Learning the Georgian Lesson

This article was published as my regular "Promised Land" column in Viewpoint, the English language newsletter of Mapam -- the United Workers Party in Israel, in April 1987. My knowledge of the subject and my views on some issues addressed here have changed in the last three decades, but I am leaving the text as it was.

She was a small, proud republic, besieged on all sides by hostile neighbors. Her government, comprised of moderate social democrats, who shared power with extreme nationalists, was widely respected in Western European circles, especially on the democratic Left. In the East-West conflict, she sought to steer a neutral course. But the Russians viewed her as an enemy, giving aid to her adversaries, arming her neighbors, and fermenting [sic] trouble within her borders.

Eventually, she was invaded from the south, the east and the north. Her armies were crushed in the field and the battle for the capital city was heroic, if brief. Constant messages were dispatched to London, to Paris, to international organizations -- but to no avail. No one came to her assistance. The British Prime Minister sent regrets that nothing more than sympathy could be expected from London. In the end, her independence was crushed an [sic] her government fled to exile. That independence has never been regained.

In 1921, the leaders of the three-million strong Georgian nation had no reason to suspect that British and French pledges of support would not be worth anything in a moment of crisis. When Georgia was invaded, the naively thought that the West would rush to their rescue, and that their own army, poorly equipped, badly organized, would only have to hold out until they were saved. They were only the first example, and by no means the last, of such naivete among nations which trusted in the West in this century.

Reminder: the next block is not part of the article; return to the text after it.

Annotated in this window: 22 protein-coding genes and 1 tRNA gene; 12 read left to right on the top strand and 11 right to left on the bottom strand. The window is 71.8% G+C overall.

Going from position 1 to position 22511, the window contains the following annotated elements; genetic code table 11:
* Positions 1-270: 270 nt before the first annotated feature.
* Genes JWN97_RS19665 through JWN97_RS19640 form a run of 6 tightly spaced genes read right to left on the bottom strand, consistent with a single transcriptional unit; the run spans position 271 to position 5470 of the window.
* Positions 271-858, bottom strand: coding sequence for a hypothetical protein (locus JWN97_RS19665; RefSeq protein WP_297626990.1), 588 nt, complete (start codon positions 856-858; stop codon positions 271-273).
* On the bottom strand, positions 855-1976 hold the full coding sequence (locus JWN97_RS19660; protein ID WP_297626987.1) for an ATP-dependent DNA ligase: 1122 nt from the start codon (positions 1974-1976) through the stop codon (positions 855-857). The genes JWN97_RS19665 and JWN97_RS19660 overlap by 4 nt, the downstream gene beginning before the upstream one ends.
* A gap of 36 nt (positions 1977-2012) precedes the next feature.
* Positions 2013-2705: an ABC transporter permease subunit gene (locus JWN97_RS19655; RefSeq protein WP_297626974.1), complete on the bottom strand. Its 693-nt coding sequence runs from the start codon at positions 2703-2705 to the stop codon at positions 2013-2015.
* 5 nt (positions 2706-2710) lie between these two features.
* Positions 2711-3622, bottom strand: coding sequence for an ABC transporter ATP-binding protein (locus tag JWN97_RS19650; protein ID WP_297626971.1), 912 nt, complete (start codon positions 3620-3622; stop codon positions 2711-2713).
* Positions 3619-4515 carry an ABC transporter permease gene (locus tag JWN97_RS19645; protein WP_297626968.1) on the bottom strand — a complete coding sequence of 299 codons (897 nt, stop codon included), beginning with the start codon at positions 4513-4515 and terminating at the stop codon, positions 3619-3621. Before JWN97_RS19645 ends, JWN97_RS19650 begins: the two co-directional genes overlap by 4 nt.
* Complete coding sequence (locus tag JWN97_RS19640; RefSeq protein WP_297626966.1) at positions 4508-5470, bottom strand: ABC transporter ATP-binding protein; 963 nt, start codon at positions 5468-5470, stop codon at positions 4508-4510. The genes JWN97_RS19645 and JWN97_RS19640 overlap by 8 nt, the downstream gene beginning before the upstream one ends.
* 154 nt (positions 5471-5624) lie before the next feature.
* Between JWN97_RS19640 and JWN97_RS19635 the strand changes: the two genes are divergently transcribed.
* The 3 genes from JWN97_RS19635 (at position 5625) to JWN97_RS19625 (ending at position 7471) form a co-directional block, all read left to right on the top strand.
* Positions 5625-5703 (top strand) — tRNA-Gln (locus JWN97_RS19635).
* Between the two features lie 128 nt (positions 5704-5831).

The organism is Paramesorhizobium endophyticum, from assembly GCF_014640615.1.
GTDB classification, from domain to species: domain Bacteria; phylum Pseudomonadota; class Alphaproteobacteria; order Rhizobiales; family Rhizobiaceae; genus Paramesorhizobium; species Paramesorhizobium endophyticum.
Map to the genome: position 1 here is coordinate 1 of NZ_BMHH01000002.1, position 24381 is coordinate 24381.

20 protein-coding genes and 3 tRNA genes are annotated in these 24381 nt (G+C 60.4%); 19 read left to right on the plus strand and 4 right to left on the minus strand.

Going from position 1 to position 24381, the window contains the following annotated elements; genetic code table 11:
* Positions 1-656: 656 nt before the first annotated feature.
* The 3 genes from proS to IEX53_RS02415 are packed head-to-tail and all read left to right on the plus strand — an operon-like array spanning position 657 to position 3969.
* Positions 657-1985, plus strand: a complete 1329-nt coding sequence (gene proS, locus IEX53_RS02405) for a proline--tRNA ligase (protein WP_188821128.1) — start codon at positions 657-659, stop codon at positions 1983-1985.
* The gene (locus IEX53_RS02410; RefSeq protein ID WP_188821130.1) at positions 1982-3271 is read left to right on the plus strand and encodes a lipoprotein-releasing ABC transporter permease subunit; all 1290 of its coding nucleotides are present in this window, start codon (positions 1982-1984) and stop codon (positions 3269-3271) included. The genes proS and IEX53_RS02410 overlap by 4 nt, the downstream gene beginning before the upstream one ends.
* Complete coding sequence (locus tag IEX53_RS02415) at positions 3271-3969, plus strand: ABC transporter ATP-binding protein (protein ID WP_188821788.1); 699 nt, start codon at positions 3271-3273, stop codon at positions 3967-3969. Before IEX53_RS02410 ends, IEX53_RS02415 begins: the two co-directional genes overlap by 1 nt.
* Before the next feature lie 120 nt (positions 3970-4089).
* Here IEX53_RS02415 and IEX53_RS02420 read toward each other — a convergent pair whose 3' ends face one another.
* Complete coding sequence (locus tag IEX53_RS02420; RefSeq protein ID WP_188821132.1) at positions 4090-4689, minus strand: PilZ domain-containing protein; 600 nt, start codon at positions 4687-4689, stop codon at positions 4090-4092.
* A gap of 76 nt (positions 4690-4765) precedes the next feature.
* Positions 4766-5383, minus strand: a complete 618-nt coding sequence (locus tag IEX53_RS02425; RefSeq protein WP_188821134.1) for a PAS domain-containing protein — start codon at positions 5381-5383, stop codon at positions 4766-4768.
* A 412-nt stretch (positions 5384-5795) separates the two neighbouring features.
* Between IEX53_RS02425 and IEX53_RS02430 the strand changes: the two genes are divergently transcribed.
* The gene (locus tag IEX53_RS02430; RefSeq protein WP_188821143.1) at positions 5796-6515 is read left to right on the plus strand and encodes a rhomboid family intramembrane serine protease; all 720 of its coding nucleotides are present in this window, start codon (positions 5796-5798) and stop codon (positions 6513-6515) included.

In 1956, Hungarian freedom fighters desperately climbed to rooftops to search the skies for signs of "United Nations" air support for their struggle. In 1975, Vietnamese who had collaborated with the United States were left behind by the thousands to the hands of vengeful Communists. Even here, in recent Israeli experience, we need only look at the fate of the Lebanese who dared collaborate with the Israeli invaders -- and later fell into the hands of hostile Shi'ite militiamen.

I write these words in the wake of the Iran-Contras scandal, which reveals as no other episode has in recent years the ugly side of the Israeli-American "partnership." And I write as one who has consistently supported -- and continues to support -- an alliance between our two countries.

But there is a difference between alliance and reliance, between working with America and working for America. There are times when Israeli-American interests overlap, and in those cases I support Israel coming to America's aid. In my personal opinion, contrary to the position taken by MAPAM, I think a case can be made that Israel profits directly from its support of the American Strategic Defense Initiative (SDI) or allowing Voice of America to broadcast to the Soviet Union from Israeli soil.

There are times when it is forbidden for Israel to do what the United States asks of us. Releasing imprisoned terrorists in exchange for Americans held hostage in Beirut is such an example. Or giving arms to the Iranian fascist regime whose entire foreign policy revolves around the shortest route to Jerusalem. Or using Israel's resources to funnel arms to Central America as a way of getting around American law, thwarting the wishes of Congress -- and getting involved in a struggle between the President and Congress.

These are "red lines" (as they are known in Hebrew) which it should be forbidden for Israel to cross. When Israel crosses them, she behaves like a client state rather than like an ally.

The United States is Israel's best -- and maybe only -- friend in the world. Nevertheless, Israelis should learn the Georgian lesson.